Calling the report “logical”, Peri explained that the situation in Sinai is extremely sensitive to both Egypt and Israel due to the fact that it is a key access route for smuggling Iranian ammunition from Sudan into both the Sinai Peninsula and the Gaza Strip.
“It’s the line between Sudan and the Gaza Strip to smuggle ammunition from Iran. Through Sudan, through Sinai Peninsula, to the Gaza Strip,” Peri said. “Israel has an interest to help Egypt and to protect itself. Or shall I put it, protect itself and help Egypt.”
In the meantime, Peri said that Israel must differentiate between Hamas and the suffering population in Gaza.
“The situation is quite bad....No electricity, no water. We used to send every day 1,000 vans with food and cement and medical [aid], and now we are sending less than 300,” Peri said.
“We have to help the population and try and differ between Hamas and the population as much as we can,” Peri said, adding that while Israel should always be prepared, in his assessment Hamas is not ready to face another conflict with Israel.
Peri expressed support for a development plan for Gaza put forth by Israel’s Intelligence & Transportation Minister Israel Katz which involves the construction of an artificial island off the coast of the Strip.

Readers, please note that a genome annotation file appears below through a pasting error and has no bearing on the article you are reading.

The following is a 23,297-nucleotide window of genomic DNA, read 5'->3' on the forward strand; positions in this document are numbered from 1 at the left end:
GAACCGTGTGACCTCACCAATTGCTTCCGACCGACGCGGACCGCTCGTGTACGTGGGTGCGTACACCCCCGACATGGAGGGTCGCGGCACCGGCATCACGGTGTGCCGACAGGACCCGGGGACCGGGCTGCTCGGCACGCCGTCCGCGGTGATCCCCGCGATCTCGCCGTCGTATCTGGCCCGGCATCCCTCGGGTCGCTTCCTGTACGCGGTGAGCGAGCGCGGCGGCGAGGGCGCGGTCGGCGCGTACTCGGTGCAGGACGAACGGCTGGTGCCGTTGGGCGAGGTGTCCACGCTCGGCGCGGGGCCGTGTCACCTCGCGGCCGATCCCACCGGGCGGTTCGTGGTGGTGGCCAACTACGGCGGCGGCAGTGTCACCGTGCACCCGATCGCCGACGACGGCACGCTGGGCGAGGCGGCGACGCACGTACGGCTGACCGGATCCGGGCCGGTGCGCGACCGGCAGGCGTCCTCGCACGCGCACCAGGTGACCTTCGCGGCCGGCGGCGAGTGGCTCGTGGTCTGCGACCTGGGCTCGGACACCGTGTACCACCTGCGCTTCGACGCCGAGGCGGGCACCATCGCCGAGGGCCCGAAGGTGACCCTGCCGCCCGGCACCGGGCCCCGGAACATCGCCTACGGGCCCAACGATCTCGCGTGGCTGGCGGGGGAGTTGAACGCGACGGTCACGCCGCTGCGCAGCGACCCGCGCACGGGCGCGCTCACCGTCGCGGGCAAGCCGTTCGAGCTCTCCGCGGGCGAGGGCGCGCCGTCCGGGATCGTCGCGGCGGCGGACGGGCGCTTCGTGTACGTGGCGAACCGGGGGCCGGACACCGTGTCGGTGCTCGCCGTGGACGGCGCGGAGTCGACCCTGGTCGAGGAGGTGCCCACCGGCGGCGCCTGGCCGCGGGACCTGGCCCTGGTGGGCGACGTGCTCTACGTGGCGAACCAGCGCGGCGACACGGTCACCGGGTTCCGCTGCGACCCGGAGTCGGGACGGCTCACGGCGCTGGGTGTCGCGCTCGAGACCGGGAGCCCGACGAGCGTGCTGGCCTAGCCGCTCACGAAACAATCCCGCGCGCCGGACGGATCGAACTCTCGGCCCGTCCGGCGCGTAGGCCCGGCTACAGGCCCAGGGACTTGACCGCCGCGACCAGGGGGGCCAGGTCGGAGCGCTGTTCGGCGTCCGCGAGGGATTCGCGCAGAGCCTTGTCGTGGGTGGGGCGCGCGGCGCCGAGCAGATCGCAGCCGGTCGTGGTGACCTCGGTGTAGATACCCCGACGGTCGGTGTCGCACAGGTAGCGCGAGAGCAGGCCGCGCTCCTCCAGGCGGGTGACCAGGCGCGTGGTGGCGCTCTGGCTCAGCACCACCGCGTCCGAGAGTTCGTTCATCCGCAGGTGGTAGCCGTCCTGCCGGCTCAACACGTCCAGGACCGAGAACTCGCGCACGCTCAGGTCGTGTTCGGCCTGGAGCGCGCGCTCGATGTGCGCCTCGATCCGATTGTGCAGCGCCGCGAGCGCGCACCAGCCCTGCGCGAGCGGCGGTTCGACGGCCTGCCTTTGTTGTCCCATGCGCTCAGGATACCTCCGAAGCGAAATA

“The Gaza Strip is narrow,” Peri explained. “They will need an airport, a naval port, hubs for natural gas, and for housing. An artificial island will take some years to build. And I think it’s a very good solution.”
Peri said that the international community, not Israel, should be the main financiers of such a plan.
“I don’t think really that Israel has to invest in building it,” Peri said. “Israel has to come with the ideas, with the constraints, with the technology, but to finance it I think that the donating countries -- the UN, the US -- can donate.”
Peri said that Israel, too, could benefit from the construction of artificial islands off its own coasts to facilitate its own rapid expansion beyond its limited land space.
“We are debating, amongst ourselves, where should we put the hubs for the natural gas, we are debating where we will put a new airport… An artificial island, or islands, can solve this problem,” he said.
Peri, a former head of the Shin Bet and former member of the centrist Yesh Atid party, announced his resignation from Israeli parliament on Wednesday after an investigative television report revealed that he had lied about his military service.
The revelation came less than a month after the same investigative program reported that Peri had failed a polygraph test about whether he had presented sensitive information on wiretapping to then-minister Aryeh Deri, who was under criminal investigation at the time, during his tenure as the head of the Shin Bet.
Interview by i24NEWS Diplomatic Correspondent Mike Wagenheim.
Text and editing by i24NEWS Senior News Editor Emily Gatt.